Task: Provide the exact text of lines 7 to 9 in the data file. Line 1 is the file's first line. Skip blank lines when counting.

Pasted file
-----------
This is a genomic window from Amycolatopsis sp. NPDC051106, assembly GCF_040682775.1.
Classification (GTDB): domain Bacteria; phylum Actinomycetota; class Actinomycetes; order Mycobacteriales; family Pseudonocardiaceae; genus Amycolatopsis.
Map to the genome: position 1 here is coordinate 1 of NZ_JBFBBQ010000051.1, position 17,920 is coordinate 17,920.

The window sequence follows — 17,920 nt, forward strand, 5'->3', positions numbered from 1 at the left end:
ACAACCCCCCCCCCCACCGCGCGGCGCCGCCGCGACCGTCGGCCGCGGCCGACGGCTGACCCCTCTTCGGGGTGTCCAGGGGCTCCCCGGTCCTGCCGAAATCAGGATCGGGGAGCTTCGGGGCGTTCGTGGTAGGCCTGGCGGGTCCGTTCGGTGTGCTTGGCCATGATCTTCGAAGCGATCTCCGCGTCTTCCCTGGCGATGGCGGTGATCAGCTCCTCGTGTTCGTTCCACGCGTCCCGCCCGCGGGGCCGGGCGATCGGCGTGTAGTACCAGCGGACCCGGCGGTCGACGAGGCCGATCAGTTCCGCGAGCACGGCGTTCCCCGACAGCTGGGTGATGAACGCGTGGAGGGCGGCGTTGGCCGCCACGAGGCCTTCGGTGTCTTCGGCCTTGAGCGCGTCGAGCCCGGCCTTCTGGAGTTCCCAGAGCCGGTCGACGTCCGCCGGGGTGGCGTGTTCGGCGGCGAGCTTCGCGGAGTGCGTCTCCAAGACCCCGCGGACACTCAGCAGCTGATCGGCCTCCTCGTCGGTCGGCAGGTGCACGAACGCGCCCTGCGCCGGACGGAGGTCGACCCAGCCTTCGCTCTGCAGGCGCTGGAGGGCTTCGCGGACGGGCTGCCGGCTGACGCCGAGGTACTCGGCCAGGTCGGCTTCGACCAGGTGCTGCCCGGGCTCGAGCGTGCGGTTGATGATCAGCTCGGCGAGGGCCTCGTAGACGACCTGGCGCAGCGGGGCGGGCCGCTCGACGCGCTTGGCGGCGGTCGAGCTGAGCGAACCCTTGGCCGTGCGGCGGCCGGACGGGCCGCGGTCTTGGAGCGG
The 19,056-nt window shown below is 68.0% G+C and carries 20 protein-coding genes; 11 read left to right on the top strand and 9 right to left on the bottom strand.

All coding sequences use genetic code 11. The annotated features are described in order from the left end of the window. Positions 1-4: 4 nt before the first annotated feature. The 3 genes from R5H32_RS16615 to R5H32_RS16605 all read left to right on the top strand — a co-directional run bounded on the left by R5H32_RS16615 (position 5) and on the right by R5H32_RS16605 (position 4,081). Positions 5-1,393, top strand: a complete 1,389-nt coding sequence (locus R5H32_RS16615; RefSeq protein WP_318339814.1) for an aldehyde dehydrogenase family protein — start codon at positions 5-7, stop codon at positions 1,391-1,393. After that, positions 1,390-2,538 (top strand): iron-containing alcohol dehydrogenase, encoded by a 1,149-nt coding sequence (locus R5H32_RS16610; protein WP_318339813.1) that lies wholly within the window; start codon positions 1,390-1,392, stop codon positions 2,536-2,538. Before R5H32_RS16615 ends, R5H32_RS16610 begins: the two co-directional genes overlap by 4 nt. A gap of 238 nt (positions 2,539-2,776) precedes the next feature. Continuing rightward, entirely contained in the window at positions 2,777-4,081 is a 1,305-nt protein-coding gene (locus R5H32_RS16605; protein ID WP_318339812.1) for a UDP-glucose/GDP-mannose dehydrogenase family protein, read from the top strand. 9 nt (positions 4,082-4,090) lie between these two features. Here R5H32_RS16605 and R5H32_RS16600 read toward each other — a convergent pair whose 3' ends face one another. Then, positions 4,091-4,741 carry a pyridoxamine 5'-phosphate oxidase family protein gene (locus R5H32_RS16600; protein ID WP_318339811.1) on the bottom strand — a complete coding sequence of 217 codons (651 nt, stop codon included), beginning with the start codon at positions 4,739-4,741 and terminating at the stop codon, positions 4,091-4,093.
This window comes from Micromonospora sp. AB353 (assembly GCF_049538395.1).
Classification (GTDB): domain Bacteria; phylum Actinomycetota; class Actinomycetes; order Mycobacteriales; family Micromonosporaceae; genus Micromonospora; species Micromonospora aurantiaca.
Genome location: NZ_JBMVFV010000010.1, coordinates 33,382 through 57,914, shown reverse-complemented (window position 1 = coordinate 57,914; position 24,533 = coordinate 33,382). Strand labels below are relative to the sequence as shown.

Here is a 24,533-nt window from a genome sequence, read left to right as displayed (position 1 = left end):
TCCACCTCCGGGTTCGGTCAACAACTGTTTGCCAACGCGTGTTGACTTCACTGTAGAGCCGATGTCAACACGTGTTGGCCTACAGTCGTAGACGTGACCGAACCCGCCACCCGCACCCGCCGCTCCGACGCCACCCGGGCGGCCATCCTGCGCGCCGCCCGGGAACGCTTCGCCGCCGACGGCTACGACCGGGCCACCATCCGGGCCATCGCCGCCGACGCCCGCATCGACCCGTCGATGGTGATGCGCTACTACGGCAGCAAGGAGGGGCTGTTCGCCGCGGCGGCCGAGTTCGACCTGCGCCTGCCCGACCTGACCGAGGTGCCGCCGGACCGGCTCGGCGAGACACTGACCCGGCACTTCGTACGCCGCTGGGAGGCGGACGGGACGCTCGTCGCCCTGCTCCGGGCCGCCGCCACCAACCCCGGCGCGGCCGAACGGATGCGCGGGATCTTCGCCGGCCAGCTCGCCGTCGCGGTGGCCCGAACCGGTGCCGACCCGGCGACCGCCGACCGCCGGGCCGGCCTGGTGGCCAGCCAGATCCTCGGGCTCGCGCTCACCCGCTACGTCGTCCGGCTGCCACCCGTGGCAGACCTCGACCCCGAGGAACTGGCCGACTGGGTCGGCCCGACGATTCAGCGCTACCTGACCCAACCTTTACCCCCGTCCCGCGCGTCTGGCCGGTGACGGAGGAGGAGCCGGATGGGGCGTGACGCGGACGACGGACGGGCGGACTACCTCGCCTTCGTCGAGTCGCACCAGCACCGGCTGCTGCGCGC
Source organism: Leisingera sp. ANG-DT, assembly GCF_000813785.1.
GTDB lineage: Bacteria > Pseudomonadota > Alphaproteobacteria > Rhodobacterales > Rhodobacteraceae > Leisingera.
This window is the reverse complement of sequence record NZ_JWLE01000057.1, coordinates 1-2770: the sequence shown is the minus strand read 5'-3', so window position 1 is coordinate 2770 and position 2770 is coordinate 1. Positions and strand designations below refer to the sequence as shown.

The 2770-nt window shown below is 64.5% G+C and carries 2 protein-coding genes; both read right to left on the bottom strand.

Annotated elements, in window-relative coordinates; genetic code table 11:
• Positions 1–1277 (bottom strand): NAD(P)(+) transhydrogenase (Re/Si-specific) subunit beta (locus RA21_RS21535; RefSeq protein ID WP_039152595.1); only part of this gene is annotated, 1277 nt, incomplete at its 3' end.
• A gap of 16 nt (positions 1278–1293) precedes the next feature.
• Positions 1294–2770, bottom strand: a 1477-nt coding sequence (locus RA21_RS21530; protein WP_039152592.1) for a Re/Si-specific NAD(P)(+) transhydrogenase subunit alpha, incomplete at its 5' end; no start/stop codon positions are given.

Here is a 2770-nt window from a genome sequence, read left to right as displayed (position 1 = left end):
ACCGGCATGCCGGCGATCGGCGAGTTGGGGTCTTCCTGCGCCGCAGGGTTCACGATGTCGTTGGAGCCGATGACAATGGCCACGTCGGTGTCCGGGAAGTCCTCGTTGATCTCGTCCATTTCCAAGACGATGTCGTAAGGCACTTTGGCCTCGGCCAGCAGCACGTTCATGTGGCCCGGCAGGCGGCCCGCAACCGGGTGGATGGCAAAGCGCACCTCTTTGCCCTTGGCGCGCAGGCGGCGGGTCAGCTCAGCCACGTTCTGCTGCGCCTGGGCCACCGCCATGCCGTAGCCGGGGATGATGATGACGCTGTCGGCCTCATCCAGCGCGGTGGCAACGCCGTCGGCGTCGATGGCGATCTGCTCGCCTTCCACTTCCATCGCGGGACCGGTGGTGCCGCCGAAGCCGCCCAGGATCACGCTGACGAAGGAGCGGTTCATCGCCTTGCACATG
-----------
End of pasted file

All coding sequences use genetic code 11. The annotated features are described in order from the left end of the window. Positions 1-4: 4 nt before the first annotated feature. The 3 genes from R5H32_RS16615 to R5H32_RS16605 all read left to right on the top strand — a co-directional run bounded on the left by R5H32_RS16615 (position 5) and on the right by R5H32_RS16605 (position 4,081). Positions 5-1,393, top strand: a complete 1,389-nt coding sequence (locus R5H32_RS16615; RefSeq protein WP_318339814.1) for an aldehyde dehydrogenase family protein — start codon at positions 5-7, stop codon at positions 1,391-1,393. After that, positions 1,390-2,538 (top strand): iron-containing alcohol dehydrogenase, encoded by a 1,149-nt coding sequence (locus R5H32_RS16610; protein WP_318339813.1) that lies wholly within the window; start codon positions 1,390-1,392, stop codon positions 2,536-2,538. Before R5H32_RS16615 ends, R5H32_RS16610 begins: the two co-directional genes overlap by 4 nt. A gap of 238 nt (positions 2,539-2,776) precedes the next feature. Continuing rightward, entirely contained in the window at positions 2,777-4,081 is a 1,305-nt protein-coding gene (locus R5H32_RS16605; protein ID WP_318339812.1) for a UDP-glucose/GDP-mannose dehydrogenase family protein, read from the top strand. 9 nt (positions 4,082-4,090) lie between these two features. Here R5H32_RS16605 and R5H32_RS16600 read toward each other — a convergent pair whose 3' ends face one another. Then, positions 4,091-4,741 carry a pyridoxamine 5'-phosphate oxidase family protein gene (locus R5H32_RS16600; protein ID WP_318339811.1) on the bottom strand — a complete coding sequence of 217 codons (651 nt, stop codon included), beginning with the start codon at positions 4,739-4,741 and terminating at the stop codon, positions 4,091-4,093.
This window comes from Micromonospora sp. AB353 (assembly GCF_049538395.1).
Classification (GTDB): domain Bacteria; phylum Actinomycetota; class Actinomycetes; order Mycobacteriales; family Micromonosporaceae; genus Micromonospora; species Micromonospora aurantiaca.